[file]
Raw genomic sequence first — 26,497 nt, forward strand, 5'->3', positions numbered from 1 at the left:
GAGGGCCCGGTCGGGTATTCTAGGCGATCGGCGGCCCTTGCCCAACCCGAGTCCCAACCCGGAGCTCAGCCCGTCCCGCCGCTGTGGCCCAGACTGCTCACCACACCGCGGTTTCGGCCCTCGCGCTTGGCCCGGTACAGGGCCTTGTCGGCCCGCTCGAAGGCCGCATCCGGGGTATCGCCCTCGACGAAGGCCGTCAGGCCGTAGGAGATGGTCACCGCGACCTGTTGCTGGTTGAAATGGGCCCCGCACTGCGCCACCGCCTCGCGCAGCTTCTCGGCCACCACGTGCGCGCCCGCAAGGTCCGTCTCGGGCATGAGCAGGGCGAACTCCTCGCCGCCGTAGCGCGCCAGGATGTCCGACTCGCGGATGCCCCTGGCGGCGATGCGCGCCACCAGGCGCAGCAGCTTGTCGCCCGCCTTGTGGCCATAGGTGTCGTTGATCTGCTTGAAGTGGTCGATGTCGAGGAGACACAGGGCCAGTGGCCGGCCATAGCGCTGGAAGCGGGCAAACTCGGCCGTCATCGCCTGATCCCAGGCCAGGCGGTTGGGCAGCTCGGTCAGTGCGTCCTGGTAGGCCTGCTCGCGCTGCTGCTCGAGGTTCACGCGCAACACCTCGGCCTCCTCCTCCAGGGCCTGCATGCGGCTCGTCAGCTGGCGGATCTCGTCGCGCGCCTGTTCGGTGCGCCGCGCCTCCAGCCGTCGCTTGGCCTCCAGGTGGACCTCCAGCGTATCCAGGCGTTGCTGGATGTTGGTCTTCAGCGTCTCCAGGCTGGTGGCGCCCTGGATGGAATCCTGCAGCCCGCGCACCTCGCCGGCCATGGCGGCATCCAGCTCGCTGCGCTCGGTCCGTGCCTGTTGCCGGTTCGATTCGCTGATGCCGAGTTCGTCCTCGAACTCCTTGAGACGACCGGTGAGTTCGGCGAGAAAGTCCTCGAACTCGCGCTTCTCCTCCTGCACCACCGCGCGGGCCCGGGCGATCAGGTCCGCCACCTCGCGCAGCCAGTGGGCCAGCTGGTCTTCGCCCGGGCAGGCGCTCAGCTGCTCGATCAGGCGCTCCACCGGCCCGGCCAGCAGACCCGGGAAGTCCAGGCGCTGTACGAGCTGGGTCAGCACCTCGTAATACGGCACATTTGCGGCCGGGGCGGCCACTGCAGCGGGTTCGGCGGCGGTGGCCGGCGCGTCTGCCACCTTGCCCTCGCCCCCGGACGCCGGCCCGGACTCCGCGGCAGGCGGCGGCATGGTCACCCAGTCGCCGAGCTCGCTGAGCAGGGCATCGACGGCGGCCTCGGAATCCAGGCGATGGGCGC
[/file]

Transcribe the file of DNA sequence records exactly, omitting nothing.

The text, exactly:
Raw genomic sequence first — 26,497 nt, forward strand, 5'->3', positions numbered from 1 at the left:
GAGGGCCCGGTCGGGTATTCTAGGCGATCGGCGGCCCTTGCCCAACCCGAGTCCCAACCCGGAGCTCAGCCCGTCCCGCCGCTGTGGCCCAGACTGCTCACCACACCGCGGTTTCGGCCCTCGCGCTTGGCCCGGTACAGGGCCTTGTCGGCCCGCTCGAAGGCCGCATCCGGGGTATCGCCCTCGACGAAGGCCGTCAGGCCGTAGGAGATGGTCACCGCGACCTGTTGCTGGTTGAAATGGGCCCCGCACTGCGCCACCGCCTCGCGCAGCTTCTCGGCCACCACGTGCGCGCCCGCAAGGTCCGTCTCGGGCATGAGCAGGGCGAACTCCTCGCCGCCGTAGCGCGCCAGGATGTCCGACTCGCGGATGCCCCTGGCGGCGATGCGCGCCACCAGGCGCAGCAGCTTGTCGCCCGCCTTGTGGCCATAGGTGTCGTTGATCTGCTTGAAGTGGTCGATGTCGAGGAGACACAGGGCCAGTGGCCGGCCATAGCGCTGGAAGCGGGCAAACTCGGCCGTCATCGCCTGATCCCAGGCCAGGCGGTTGGGCAGCTCGGTCAGTGCGTCCTGGTAGGCCTGCTCGCGCTGCTGCTCGAGGTTCACGCGCAACACCTCGGCCTCCTCCTCCAGGGCCTGCATGCGGCTCGTCAGCTGGCGGATCTCGTCGCGCGCCTGTTCGGTGCGCCGCGCCTCCAGCCGTCGCTTGGCCTCCAGGTGGACCTCCAGCGTATCCAGGCGTTGCTGGATGTTGGTCTTCAGCGTCTCCAGGCTGGTGGCGCCCTGGATGGAATCCTGCAGCCCGCGCACCTCGCCGGCCATGGCGGCATCCAGCTCGCTGCGCTCGGTCCGTGCCTGTTGCCGGTTCGATTCGCTGATGCCGAGTTCGTCCTCGAACTCCTTGAGACGACCGGTGAGTTCGGCGAGAAAGTCCTCGAACTCGCGCTTCTCCTCCTGCACCACCGCGCGGGCCCGGGCGATCAGGTCCGCCACCTCGCGCAGCCAGTGGGCCAGCTGGTCTTCGCCCGGGCAGGCGCTCAGCTGCTCGATCAGGCGCTCCACCGGCCCGGCCAGCAGACCCGGGAAGTCCAGGCGCTGTACGAGCTGGGTCAGCACCTCGTAATACGGCACATTTGCGGCCGGGGCGGCCACTGCAGCGGGTTCGGCGGCGGTGGCCGGCGCGTCTGCCACCTTGCCCTCGCCCCCGGACGCCGGCCCGGACTCCGCGGCAGGCGGCGGCATGGTCACCCAGTCGCCGAGCTCGCTGAGCAGGGCATCGACGGCGGCCTCGGAATCCAGGCGATGGGCGC